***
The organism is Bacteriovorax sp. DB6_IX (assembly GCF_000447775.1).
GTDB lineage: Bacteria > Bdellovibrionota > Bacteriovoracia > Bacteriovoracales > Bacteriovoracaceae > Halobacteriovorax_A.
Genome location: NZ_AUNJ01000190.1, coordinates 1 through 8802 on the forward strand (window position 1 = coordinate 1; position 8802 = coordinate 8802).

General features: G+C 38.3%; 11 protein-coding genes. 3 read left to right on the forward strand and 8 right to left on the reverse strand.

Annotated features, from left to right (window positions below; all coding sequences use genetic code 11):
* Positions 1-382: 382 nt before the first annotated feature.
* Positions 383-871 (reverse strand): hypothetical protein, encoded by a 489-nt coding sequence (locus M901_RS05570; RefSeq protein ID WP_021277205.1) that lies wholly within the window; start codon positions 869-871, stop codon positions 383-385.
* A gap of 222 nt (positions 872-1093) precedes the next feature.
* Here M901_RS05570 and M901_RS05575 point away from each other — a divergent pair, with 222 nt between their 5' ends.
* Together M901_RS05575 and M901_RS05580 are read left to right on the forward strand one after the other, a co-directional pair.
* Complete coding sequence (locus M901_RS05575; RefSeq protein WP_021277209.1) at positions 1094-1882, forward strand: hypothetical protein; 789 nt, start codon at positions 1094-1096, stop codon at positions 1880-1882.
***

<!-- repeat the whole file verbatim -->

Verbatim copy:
The organism is Bacteriovorax sp. DB6_IX (assembly GCF_000447775.1).
GTDB lineage: Bacteria > Bdellovibrionota > Bacteriovoracia > Bacteriovoracales > Bacteriovoracaceae > Halobacteriovorax_A.
Genome location: NZ_AUNJ01000190.1, coordinates 1 through 8802 on the forward strand (window position 1 = coordinate 1; position 8802 = coordinate 8802).

General features: G+C 38.3%; 11 protein-coding genes. 3 read left to right on the forward strand and 8 right to left on the reverse strand.

Annotated features, from left to right (window positions below; all coding sequences use genetic code 11):
* Positions 1-382: 382 nt before the first annotated feature.
* Positions 383-871 (reverse strand): hypothetical protein, encoded by a 489-nt coding sequence (locus M901_RS05570; RefSeq protein ID WP_021277205.1) that lies wholly within the window; start codon positions 869-871, stop codon positions 383-385.
* A gap of 222 nt (positions 872-1093) precedes the next feature.
* Here M901_RS05570 and M901_RS05575 point away from each other — a divergent pair, with 222 nt between their 5' ends.
* Together M901_RS05575 and M901_RS05580 are read left to right on the forward strand one after the other, a co-directional pair.
* Complete coding sequence (locus M901_RS05575; RefSeq protein WP_021277209.1) at positions 1094-1882, forward strand: hypothetical protein; 789 nt, start codon at positions 1094-1096, stop codon at positions 1880-1882.